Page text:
Three hours outside of the hustle and bustle of Los Angeles is a vast amount of desert land, much of it uninhabited for the past two decades. The ghost town is known as Eagle Mountain, and while it hasn’t been the site of many everyday occurrences, a mystery buyer known as Ecology Mountain Holdings saw fit to pick up the vacant property for a whopping $22.5 million. at the end of last month, according to SF gate.
Despite the zip code’s relative lack of action in recent years, it does have some interesting ties to its movie star neighbor to the west: Christopher Nolan filmed scenes for his mind-bending 2020 thriller. Principle in the ghost town SF gate he reports that several foremen still live in the area to keep an eye on the dusty lot, in case there are trespassers. Eagle Mountain has attracted a number of bloggers in recent years. Many have posted videos on YouTube recounting their illicit trips to the vacant lot for curious onlookers, giving an eerie look at abandoned train tracks and empty city streets.
Though the area itself has proven eerie enough to inspire a bit of intrigue among internet denizens, its new owners have only added to the spooky ghost town lore. The intentions behind the purchase of Ecology Mountain Holdings are a mystery. Public information about the buyer reveals very little; SF gate it points to a business address in Cerritos, California, a three-hour drive from Eagle Mountain, as one of the few publicly available details about the LLC.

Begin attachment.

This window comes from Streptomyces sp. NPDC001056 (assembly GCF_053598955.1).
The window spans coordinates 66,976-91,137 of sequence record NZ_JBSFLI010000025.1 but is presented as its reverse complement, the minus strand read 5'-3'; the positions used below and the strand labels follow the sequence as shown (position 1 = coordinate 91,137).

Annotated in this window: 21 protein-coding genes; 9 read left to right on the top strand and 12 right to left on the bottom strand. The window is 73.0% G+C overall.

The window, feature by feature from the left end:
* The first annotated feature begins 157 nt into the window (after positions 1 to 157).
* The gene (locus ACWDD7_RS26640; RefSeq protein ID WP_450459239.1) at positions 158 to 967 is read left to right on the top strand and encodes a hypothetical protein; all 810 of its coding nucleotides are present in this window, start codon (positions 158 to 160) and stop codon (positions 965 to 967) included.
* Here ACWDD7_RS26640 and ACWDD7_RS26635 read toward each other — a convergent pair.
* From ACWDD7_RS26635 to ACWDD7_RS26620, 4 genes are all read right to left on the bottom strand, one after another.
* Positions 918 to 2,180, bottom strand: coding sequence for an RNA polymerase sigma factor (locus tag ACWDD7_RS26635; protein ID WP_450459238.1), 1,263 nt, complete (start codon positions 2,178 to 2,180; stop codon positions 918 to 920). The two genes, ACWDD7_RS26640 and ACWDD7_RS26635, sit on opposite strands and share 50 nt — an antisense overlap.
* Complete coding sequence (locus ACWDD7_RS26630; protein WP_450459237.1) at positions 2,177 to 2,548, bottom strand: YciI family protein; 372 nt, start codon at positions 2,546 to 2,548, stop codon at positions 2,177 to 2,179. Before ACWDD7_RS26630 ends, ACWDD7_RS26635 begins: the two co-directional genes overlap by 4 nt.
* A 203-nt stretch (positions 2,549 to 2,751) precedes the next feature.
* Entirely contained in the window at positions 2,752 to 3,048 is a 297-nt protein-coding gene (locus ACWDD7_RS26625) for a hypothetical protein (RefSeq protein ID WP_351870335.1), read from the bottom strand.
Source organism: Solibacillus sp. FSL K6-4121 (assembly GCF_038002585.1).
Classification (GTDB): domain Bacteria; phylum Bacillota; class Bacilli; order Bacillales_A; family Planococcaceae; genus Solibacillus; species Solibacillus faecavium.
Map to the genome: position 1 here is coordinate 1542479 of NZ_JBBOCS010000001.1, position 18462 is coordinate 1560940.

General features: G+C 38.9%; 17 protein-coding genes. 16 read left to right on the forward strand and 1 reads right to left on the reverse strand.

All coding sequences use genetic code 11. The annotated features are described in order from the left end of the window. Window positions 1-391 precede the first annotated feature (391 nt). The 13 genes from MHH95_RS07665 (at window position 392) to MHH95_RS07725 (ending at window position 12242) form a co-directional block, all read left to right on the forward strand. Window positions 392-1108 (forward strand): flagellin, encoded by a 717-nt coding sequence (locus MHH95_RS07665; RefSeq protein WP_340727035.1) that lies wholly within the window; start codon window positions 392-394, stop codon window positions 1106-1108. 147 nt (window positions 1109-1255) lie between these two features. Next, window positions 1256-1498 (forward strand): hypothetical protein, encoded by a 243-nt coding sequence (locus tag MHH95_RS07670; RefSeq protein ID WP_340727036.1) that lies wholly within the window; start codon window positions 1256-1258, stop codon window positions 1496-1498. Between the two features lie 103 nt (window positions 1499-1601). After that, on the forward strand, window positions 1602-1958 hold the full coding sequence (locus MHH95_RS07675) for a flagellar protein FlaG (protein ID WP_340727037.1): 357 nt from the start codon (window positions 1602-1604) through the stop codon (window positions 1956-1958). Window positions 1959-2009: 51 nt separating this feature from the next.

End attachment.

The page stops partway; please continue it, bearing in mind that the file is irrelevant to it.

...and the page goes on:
Formerly a mining town, most of the area’s 4,000 residents were employed by Kaiser Steel in its heyday. It was founded by industrialist Henry J. Kaiser in 1948 and, in the years that followed, saw three schools, a community pool, several churches, and a baseball field for the families of those who worked to mine nearby iron ore. mountains.
The miners broke production records during the boom of their peak years, but in the 1970s foreign competition and looming environmental concerns led to cutbacks, population reduction, and their eventual phasing out. The Eagle Mountain Community Correctional Center, established in the 1980s, injected some life into the city, but was closed by the California Department of Corrections in 2003 after a fatal riot.
The New York Times reported the stories about the last graduating class of the local high school in 1983. “It’s like a piece of your heart is being ripped out,” one of the seniors, Vicky Yates, told the Times. “But for me, Eagle Mountain will continue to be my home.”